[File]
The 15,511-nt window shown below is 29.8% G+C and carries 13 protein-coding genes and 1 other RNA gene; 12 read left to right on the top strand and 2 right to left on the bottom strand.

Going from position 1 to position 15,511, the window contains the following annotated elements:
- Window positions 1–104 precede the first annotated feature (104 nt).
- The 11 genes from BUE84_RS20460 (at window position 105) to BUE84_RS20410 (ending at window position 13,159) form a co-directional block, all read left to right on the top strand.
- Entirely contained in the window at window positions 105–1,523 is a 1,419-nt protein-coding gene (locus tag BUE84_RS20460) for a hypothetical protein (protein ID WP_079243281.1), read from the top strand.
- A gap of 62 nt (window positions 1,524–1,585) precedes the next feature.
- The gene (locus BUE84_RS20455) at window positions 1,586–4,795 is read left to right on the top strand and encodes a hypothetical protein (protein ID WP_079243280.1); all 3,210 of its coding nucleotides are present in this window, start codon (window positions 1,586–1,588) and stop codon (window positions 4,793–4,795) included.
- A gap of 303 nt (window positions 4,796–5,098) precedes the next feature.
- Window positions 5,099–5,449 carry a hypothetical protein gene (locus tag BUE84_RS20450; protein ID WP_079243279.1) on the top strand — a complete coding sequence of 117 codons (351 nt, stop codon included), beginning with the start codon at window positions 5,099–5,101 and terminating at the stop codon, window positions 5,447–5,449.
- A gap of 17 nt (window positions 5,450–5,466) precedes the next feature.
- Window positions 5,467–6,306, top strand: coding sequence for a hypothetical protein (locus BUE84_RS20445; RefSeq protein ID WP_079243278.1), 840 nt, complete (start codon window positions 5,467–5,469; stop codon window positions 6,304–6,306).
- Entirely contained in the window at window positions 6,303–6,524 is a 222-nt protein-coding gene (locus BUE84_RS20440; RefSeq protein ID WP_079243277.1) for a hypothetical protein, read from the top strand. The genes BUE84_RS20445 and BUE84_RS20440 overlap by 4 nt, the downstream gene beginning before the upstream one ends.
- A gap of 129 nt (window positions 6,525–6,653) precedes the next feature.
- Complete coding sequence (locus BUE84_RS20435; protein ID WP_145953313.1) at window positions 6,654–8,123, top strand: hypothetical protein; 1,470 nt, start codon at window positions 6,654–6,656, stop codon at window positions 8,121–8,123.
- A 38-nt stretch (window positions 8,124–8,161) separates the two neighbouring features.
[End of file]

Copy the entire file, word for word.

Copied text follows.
The 15,511-nt window shown below is 29.8% G+C and carries 13 protein-coding genes and 1 other RNA gene; 12 read left to right on the top strand and 2 right to left on the bottom strand.

Going from position 1 to position 15,511, the window contains the following annotated elements:
- Window positions 1–104 precede the first annotated feature (104 nt).
- The 11 genes from BUE84_RS20460 (at window position 105) to BUE84_RS20410 (ending at window position 13,159) form a co-directional block, all read left to right on the top strand.
- Entirely contained in the window at window positions 105–1,523 is a 1,419-nt protein-coding gene (locus tag BUE84_RS20460) for a hypothetical protein (protein ID WP_079243281.1), read from the top strand.
- A gap of 62 nt (window positions 1,524–1,585) precedes the next feature.
- The gene (locus BUE84_RS20455) at window positions 1,586–4,795 is read left to right on the top strand and encodes a hypothetical protein (protein ID WP_079243280.1); all 3,210 of its coding nucleotides are present in this window, start codon (window positions 1,586–1,588) and stop codon (window positions 4,793–4,795) included.
- A gap of 303 nt (window positions 4,796–5,098) precedes the next feature.
- Window positions 5,099–5,449 carry a hypothetical protein gene (locus tag BUE84_RS20450; protein ID WP_079243279.1) on the top strand — a complete coding sequence of 117 codons (351 nt, stop codon included), beginning with the start codon at window positions 5,099–5,101 and terminating at the stop codon, window positions 5,447–5,449.
- A gap of 17 nt (window positions 5,450–5,466) precedes the next feature.
- Window positions 5,467–6,306, top strand: coding sequence for a hypothetical protein (locus BUE84_RS20445; RefSeq protein ID WP_079243278.1), 840 nt, complete (start codon window positions 5,467–5,469; stop codon window positions 6,304–6,306).
- Entirely contained in the window at window positions 6,303–6,524 is a 222-nt protein-coding gene (locus BUE84_RS20440; RefSeq protein ID WP_079243277.1) for a hypothetical protein, read from the top strand. The genes BUE84_RS20445 and BUE84_RS20440 overlap by 4 nt, the downstream gene beginning before the upstream one ends.
- A gap of 129 nt (window positions 6,525–6,653) precedes the next feature.
- Complete coding sequence (locus BUE84_RS20435; protein ID WP_145953313.1) at window positions 6,654–8,123, top strand: hypothetical protein; 1,470 nt, start codon at window positions 6,654–6,656, stop codon at window positions 8,121–8,123.
- A 38-nt stretch (window positions 8,124–8,161) separates the two neighbouring features.